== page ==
On August 2, 1971, nearly a year after the lawsuit was filed, Judge William M. Taylor ordered DISD to create a school transfer policy to allow African American students to attend a school in which most of the student body was White. Taylor also ordered the district to provide transportation for students who transferred schools. Additionally, he ordered DISD to desegregate its schools’ faculty and staff. Locals protested over busing plans, and the courts continually scaled it back, to Tasby’s frustration. “There’s no way I can have much sympathy for parents who complain about having to bus their children. I had been busing all along,” Tasby told the Dallas Morning News in 1982. High schools were no longer required to bus in students starting in the late 1970s, and Judge Barefoot Sanders, who took over federal oversight from Taylor, ended busing completely in the 1980s. In 1989 DISD filed a motion to end federal oversight, but Sanders dismissed the petition. The desegregation order, which required court approval of any new school constructions and renovations as well as court-monitored feeder patterns and school demographics, ended in 2003 after thirty-two years, despite testimony from Tasby stating he believed the federal oversight should continue.
After the lawsuit, Tasby remained an active education advocate in his neighborhood. He frequently contributed to the Arlington Park Community Learning Center, which operated in the old Arlington Park Elementary School building. The African American Education Archives and History Program, a project dedicated to preserving African American educational experiences in Dallas County, inducted Tasby into its African American Educators Hall of Fame in 2005. He also won the Dallas African American Museum’s A. Maceo Smith Community Service Award for Education that same year. In 2006 DISD opened a new middle school named after Tasby. He marveled at the honor and expressed in a 2010 interview his disbelief that “A poor guy, ain't been to college, and he has a school named after him.” The middle school often invited Tasby to attend school functions and honored him every February. Tasby died of prostate cancer on August 16, 2015, in Dallas. He was survived by his daughter Lillie and sons Sammy and Melvin.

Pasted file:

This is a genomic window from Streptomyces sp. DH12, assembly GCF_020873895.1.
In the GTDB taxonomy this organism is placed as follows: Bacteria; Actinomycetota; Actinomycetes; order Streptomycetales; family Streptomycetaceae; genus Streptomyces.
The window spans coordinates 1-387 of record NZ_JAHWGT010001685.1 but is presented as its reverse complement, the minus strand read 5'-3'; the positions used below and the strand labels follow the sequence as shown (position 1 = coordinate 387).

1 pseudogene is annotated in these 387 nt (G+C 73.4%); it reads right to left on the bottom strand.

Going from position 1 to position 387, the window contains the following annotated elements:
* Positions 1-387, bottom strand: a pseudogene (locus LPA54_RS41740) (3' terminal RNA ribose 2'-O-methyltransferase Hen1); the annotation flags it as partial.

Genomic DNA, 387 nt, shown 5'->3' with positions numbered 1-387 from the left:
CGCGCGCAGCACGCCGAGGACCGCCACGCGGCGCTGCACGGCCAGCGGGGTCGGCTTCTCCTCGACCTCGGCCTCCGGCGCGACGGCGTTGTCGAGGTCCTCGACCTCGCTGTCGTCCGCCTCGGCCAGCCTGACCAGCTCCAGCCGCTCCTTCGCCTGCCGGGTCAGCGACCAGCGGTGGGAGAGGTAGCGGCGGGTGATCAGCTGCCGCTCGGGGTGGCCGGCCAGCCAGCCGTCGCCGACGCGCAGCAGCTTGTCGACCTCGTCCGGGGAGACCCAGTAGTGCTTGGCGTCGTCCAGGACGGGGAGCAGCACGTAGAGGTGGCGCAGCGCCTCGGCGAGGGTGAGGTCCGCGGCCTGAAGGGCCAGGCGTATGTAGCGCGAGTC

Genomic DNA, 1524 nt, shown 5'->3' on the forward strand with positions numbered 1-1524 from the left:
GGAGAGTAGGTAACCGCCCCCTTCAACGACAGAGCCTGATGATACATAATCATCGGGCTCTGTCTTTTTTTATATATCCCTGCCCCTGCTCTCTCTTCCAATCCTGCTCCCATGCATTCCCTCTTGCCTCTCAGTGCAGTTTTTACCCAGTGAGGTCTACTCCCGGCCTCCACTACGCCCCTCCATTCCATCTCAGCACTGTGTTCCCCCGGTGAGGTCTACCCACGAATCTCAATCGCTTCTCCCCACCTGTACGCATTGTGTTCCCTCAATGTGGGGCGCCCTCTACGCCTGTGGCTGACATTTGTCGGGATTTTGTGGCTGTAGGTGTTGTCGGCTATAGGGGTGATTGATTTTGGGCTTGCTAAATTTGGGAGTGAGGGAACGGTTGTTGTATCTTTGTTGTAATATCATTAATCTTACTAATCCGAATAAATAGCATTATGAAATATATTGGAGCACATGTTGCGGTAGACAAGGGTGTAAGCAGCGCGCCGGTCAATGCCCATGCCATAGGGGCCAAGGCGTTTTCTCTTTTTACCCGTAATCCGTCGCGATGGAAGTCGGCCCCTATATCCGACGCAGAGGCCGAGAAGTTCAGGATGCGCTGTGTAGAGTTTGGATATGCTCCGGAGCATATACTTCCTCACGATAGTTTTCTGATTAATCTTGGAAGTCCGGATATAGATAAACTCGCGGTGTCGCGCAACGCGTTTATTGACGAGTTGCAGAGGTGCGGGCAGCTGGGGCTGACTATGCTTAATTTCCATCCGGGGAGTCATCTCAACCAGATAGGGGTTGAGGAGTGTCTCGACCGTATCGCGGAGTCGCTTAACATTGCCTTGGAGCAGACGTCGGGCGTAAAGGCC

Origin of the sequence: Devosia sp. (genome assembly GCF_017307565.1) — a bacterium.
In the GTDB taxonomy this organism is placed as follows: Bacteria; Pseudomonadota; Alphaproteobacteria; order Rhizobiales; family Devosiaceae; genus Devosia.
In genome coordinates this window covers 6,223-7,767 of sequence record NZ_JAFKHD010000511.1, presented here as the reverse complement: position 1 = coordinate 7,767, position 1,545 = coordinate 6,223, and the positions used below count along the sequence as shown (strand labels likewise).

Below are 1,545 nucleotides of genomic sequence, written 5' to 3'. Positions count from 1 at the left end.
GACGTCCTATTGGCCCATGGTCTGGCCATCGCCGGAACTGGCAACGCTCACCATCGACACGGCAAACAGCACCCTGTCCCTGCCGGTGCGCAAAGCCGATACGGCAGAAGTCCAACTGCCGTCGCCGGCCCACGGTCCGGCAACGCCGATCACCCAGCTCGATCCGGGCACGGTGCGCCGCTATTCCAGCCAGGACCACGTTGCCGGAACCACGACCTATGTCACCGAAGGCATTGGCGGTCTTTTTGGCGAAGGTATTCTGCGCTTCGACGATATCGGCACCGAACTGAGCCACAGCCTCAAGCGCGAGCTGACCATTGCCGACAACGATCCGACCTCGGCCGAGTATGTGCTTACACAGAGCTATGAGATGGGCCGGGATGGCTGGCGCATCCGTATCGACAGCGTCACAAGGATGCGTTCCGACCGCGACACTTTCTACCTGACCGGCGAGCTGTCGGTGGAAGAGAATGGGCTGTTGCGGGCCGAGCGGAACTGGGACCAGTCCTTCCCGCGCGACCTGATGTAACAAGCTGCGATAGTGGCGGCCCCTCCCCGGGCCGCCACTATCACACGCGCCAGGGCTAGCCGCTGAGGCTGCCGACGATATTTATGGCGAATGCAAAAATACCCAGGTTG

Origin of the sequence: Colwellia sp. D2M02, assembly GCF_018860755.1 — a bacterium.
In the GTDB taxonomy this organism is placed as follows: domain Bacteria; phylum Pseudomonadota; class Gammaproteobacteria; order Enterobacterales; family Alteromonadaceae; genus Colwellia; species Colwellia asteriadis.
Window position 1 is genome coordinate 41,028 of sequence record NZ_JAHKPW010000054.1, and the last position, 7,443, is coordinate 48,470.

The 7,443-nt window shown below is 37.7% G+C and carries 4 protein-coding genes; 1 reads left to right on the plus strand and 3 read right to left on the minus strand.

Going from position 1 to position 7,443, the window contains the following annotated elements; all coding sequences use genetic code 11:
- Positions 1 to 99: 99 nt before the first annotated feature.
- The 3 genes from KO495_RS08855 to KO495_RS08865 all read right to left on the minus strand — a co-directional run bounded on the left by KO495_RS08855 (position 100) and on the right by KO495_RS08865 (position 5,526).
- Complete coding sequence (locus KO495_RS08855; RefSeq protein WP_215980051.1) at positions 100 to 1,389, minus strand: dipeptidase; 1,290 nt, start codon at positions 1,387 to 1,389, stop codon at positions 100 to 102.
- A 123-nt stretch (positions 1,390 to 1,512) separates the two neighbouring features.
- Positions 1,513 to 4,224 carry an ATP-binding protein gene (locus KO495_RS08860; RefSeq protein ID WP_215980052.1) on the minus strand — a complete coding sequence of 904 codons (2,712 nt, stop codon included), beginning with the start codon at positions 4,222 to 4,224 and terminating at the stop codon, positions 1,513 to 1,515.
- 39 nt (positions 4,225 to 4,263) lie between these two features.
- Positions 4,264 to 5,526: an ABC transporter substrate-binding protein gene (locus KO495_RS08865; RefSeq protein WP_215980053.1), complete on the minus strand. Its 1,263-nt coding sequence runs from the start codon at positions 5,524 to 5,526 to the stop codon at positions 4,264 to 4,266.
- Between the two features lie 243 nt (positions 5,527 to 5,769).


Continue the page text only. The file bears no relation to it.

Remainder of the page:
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Dallas Morning News, October 7, 1970; February 2, 1982; February 9, 1997; April 8, 2003; October 7, 2005; August 8, 2010; August 17, 2015; September 3, 2015. Fort Worth Star-Telegram, May 16, 2004. Glenn Linden, Desegregating Schools in Dallas: Four Decades in the Federal Courts (Dallas: Three Forks Press, 1995). “Remembering Sam Tasby, Key Figure In Dallas School Desegregation Case,” Texas Standard (https://www.texasstandard.org/stories/remembering-sam-tasby-key-figure-in-dallas-school-desegregation-case/), accessed November 5, 2020. Sam Tasby Middle School (https://www.dallasisd.org/Page/5893), accessed November 5, 2020.
Activism and Social Reform
Civil Rights, Segregation, and Slavery
Lawyers, Civil Rights Activists, and Legislators
World War II
World War II
Texas Post World War II
Texas in the 21st Century
Dallas/Fort Worth Region